Similarly, another specialized service that the zoo offers is related to veterinary medicine. The zoo opens its door for veterinary students, aiming at arranging a deal of mutual benefit. There are already several university faculties that have such agreements, and any other interested institution can contact the university’s administration.

The National Zoo offers free visits, coordinated with social organizations, to children living in an impoverished situation, handicapped children, or other vulnerable groups.

Located on the outskirts of the capital city, in the municipality of Ticuantepe, the zoo can easily be accessed via the Managua-Masaya road. A large signboard indicates the entrance. It is possible to reach the place in private transportation or by using the public transportation that travel along this road.

The National Zoo has a strict regimen when it comes to maintaining the safety of its visitors and its animals. The rules follow below:

  • Do not trespass the barred areas, and make sure children do not do this either.
  • Do not feed the animals, as they have a balanced diet that should be respected.
  • Do not run within the complex; this can alter the behavior of the animals.
  • Do not screen within the zoo; this can alter the animal behavior as well.
  • It is not permitted to enter the zoo with food. Use of skaters is not allowed either.
  • No objects of any kind can be given to the animals, let alone thrown towards their cage.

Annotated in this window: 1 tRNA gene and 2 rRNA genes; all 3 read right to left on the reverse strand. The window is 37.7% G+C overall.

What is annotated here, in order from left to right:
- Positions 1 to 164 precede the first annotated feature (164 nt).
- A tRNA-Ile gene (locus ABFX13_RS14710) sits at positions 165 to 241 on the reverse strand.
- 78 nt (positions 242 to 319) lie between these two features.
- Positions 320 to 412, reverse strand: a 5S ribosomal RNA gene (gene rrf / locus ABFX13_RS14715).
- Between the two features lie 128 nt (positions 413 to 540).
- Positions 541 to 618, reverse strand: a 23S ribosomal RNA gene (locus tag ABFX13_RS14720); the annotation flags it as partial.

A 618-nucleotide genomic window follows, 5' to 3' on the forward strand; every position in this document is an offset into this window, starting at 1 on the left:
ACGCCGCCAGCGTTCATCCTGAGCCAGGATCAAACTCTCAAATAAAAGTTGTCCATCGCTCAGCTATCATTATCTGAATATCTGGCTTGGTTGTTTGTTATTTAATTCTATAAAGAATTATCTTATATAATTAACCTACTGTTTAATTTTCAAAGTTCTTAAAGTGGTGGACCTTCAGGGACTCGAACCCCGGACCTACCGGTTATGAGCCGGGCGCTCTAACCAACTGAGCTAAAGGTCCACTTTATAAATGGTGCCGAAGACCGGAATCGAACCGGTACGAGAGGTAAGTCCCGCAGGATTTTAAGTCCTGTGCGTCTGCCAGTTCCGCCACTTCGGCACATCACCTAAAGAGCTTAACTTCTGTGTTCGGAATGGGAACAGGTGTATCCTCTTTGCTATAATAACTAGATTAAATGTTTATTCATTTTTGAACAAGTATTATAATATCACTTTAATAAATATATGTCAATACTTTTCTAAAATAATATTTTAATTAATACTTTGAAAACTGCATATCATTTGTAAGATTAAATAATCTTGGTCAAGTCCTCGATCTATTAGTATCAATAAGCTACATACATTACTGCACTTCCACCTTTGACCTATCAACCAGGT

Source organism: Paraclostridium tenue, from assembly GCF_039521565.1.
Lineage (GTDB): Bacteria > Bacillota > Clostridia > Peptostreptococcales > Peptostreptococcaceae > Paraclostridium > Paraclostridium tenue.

Practical Details

The Zoo is located at Kilometer 16 of the Managua-Masaya road.
Opening hours: Tuesday-Sunday, from 8:30 AM – 5:00 PM (closed on Mondays)
Phone: (505) 279 8806 - (505) 279 8782.
Entrance fee: C$15
Entrance fee butterfly and orchid garden: C$15

The people behind the National Zoo

The ambiance and the nature of the work at the National Zoo cause its employees a special affection and dedication, as described by Marina Argüello, current director of the National Zoo. This unique spirit is what moves the Foundation of Friends of the Nicaraguan Zoo as well as the zoo’s personnel.

The zoo is attended by a staff of 30 workers, consisting of the administration, vets, educators, security staff, and maintenance workers. The interest aspect is that on occasion every one of them works in areas outside his or her regular tasks, all within the spirit of “getting the things done”. Eventually some workers had to be let go as they did not develop the necessary sensibility for the animals and their maintenance, according to the Director.

The Foundation of Friends of the Nicaraguan Zoo is a not-for-profit organization who is in charge of the zoo since 1997. Its director is the veterinarian Eduardo Sacasa, and its principal promoter his wife, Marina. In addition to its staff, the foundation also counts with support from companies that provide food, medicine, publicity, and some funds for maintenance of the hundreds of animals that inhabit the zoo. All together, they achieve to keep the zoo open and running every day for national and international public.

Through the zoo, the foundation has taken charge of educating the surrounding communities regarding hunting and maltreatment of wild animals. This has included, for example, puppet shows for the children in which the effects of maltreatment of animals for fun were discussed. Another social job of the zoo and the foundation has been to introduce rehabilitated animals back into their natural environment.

The Rescue Center

In 1998 the National Zoo became the official center for animals that were maltreated or confiscated from vendors or traffickers by the Ministry of Environment and Natural Resources (MARENA). Similarly, the zoo opened its doors for any animal that needed attention, brought in by any person. This way, the zoo has developed an important role in the country as a veterinary institution. The zoo is frequently called upon for such services.